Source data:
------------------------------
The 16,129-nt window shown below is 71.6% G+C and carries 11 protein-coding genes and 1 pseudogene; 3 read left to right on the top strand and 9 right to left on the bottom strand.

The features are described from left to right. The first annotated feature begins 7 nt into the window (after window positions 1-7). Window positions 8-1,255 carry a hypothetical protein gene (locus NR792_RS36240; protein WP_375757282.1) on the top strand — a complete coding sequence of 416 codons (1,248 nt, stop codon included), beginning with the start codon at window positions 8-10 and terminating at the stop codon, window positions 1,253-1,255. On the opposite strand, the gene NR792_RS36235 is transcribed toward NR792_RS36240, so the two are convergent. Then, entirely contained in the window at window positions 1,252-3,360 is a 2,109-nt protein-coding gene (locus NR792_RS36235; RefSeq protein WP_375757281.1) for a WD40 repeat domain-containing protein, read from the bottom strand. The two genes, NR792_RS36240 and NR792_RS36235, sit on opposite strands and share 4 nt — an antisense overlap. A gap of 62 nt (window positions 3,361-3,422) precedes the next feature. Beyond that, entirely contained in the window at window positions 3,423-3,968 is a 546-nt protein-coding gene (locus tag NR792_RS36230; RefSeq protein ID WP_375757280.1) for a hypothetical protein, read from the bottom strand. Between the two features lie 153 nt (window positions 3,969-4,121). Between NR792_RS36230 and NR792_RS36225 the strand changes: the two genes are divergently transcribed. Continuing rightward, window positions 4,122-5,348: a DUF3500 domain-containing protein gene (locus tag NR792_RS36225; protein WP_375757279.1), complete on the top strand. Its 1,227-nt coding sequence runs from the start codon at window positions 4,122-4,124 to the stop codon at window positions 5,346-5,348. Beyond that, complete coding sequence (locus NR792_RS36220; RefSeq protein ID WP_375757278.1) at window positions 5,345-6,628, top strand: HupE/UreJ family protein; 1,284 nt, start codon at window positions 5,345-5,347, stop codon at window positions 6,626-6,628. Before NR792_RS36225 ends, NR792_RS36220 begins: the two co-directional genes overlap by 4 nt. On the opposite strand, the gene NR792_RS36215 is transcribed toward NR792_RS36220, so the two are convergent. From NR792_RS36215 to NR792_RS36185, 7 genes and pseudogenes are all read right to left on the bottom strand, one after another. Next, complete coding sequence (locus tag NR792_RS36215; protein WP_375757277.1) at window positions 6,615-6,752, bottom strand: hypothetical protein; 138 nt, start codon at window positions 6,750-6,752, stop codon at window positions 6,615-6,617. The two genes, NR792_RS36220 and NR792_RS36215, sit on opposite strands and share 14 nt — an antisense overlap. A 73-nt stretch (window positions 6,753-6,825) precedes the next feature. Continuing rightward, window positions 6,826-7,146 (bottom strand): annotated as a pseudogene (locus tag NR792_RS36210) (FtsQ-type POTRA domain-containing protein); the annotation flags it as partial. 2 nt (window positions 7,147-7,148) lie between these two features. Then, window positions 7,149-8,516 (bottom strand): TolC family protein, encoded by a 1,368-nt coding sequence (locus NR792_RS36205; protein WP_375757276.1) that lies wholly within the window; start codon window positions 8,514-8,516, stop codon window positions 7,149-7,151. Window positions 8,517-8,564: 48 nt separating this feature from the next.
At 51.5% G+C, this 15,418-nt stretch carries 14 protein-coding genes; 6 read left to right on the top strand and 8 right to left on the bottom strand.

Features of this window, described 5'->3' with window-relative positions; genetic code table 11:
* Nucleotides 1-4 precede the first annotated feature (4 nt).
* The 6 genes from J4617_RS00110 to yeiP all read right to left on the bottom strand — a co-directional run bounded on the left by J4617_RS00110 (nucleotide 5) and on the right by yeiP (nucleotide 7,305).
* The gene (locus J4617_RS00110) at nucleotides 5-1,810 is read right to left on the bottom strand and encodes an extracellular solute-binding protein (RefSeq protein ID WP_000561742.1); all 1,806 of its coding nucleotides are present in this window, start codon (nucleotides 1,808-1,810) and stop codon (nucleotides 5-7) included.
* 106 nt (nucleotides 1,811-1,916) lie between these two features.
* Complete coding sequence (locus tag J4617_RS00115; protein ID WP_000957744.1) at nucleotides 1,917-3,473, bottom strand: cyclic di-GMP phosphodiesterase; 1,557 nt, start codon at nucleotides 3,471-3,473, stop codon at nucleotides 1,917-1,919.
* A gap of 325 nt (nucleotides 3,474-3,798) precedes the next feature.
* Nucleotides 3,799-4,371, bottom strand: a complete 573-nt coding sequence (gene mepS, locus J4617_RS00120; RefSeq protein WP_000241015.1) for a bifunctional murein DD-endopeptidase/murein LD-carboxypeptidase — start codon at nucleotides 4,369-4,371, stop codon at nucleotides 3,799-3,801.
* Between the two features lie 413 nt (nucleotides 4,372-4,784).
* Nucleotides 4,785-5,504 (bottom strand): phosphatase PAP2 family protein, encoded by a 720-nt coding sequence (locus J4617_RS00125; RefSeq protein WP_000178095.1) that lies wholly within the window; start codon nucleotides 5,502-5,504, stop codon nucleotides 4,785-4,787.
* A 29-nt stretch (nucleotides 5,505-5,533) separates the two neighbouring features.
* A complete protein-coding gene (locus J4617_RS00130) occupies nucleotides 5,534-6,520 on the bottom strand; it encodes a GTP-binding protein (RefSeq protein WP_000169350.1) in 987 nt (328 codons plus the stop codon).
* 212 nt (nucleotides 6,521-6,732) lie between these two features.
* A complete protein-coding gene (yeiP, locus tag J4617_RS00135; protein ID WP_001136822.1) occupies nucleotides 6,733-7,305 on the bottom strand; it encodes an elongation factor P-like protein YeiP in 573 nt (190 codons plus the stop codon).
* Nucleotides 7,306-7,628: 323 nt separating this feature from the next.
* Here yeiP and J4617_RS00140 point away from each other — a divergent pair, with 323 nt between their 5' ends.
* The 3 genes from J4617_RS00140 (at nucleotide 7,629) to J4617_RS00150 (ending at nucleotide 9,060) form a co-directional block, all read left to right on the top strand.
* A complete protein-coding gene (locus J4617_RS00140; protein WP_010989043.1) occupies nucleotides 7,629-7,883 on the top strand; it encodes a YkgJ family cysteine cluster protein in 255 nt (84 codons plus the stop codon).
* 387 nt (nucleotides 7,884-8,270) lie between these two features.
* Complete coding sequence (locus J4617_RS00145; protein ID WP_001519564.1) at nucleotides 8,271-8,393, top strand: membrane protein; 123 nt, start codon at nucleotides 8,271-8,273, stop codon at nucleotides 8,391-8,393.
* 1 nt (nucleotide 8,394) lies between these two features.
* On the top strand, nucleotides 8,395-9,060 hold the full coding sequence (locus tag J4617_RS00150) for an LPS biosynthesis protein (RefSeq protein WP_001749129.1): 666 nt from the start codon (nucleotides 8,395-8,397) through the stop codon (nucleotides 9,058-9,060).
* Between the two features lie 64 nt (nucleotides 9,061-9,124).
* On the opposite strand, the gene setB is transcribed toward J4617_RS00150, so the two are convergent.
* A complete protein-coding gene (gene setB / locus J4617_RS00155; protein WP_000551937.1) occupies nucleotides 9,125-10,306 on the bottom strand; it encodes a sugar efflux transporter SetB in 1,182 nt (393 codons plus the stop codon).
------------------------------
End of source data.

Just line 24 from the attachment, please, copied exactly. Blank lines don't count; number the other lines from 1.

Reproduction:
* 1 nt (nucleotide 8,394) lies between these two features.